The sebum (secretion from the glands of the skin) production increases;which plugs the tubes. This causes growth of acne bacilli which form an enzyme (lipase) causing an increased production of free fatty acids which are irritant to the skin. These bacteria also release some factors (chemotactic factors) that cause inflammation. The face, neck, chest, shoulders, and back are most commonly involved. Mild acne is characterized by an oily or greasy skin with closed or open, small sized papules (comedones); in moderate acne, papules or pustules are accompanied by inflammation. In severe form, nodules with inflammatory cysts are formed which leave a scares. Pus-discharging abscesses are rare.
Non-Drug Therapy: Avoid drugs like corticosteroids, androgens, iodides, bromides, and androgenic progestins found in some oral contraceptives. If oral contraceptives are to be taken, mini pills should be avoided. Select the one which has a higher ratio of estrogen to progestins. This minimizes the androgenic effect of progestins. Avoid humid environments, occlusive cosmetic oils, and greases.
Diet does not seem to play any role in acne. Minimize the oiliness by washing the area 2 to 3 times daily. Scrubbing with abrasive substances is not advisable as it may damage the delicate opening of the hair follicles through which the sebum flows. Mild soaps are enough. The comedones (blackheads) should never be manipulated or scratched, even if there is irritation. This leaves scars causing disfiguration. At least 4-6 weeks time is needed for improvement to occur. Lesions over shoulders, chest and back take longer time than this.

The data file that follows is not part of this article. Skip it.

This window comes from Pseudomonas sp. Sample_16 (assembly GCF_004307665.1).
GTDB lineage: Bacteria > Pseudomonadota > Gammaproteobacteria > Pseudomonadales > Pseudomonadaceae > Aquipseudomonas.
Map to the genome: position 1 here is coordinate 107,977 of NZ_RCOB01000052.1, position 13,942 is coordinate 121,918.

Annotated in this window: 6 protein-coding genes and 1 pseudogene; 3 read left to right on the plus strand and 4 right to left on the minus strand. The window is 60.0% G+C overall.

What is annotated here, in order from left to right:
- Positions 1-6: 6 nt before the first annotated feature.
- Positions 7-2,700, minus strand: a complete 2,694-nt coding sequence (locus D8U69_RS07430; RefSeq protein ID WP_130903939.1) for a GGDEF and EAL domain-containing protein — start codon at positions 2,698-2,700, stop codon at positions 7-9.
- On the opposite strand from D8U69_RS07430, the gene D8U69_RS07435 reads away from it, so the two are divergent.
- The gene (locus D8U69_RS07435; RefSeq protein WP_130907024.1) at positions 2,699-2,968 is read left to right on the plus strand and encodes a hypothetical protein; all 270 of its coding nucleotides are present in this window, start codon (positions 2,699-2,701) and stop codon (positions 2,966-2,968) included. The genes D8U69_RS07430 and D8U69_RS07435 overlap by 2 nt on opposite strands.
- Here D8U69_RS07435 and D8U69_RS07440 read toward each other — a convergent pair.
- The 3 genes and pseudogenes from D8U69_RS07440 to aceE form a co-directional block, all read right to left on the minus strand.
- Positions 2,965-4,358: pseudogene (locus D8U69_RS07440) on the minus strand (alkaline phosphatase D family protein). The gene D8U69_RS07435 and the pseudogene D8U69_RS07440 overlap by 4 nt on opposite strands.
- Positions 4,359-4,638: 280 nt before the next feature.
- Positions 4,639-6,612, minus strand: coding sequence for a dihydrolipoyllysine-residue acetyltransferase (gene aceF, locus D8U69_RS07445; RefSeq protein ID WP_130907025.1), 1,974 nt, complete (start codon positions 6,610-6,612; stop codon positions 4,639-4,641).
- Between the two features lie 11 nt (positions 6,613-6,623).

Various measures like reducing the sebum output, action on the follicles, action on propinonobacterium acnes, control of infection, have been tried. Most of the preparations contain sulphur, resorcinol, salicylic acid or benzoyl peroxide alone or in combination, but they do not have any response on acne. The treatment requires regular use of effective medicines under the instructions of a physician.
Liquid cleansers, lotions, and creams containing abrasive particles for removing surface debris, foe e.g., aluminium oxide, sodium tetraborate, polyethylene; drying agents such as alcohol or acetone; or peeling agents like sulphur, resorcinol, benzoyl peroxide, and salicylic acid are used for mild acne. Hot compresses may be as effective as some of the agents mentioned above.
Small amount (pea size) of Tretinoin (Retino-A 0.05%) can be applied two times in a week initially at night (to avoid irritation). Then gradually it can be applied every night and left for about 20 minutes before the face is washed. Tretinoin is a vitamin-A derivative and prevents plugging of follicles. Usually it is used for 3-4 months.
Adverse Effects and Precautions: It is an irritant drug and should be applied strictly as per instructions. The skin becomes red within 48 hours and begins to peel. It should be applied once at night and the sun should be avoided to reduce irritation. It should not be applied on any part of the skin having eczema. Its application on areas near the corners of the mouth, nose any part of should be minimised. Other peeling drugs like sulphur, resorcinol, salicylic acid, and benzoyl peroxide may enhance irritation and should be avoided. Do not wash the face more then 2 to 3 times a day. Allergy to this drug is rare.
Benzoyl Peroxide (Pernox gel 2.5% persol forte 10%) is a water based formulation (alcohol free) so irritation is less. It causes peeling of unwanted skin cells.
Adverse Effects and Precautions: Due to its peeling effect on the skin, it causes local irritation. If the irritation is severe, the dose and frequency of use may be reduced. It is applied for 15 minutes on the first evening. The duration of application is increased by 15 minutes every day until it is tolerated for 2 hours. It may, thereafter, be left on overnight. A possible allergic reaction may occur with this drug. The chances of allergy increase if it is applied under occlusive dressings or patches. Tretinoin 0.1% cream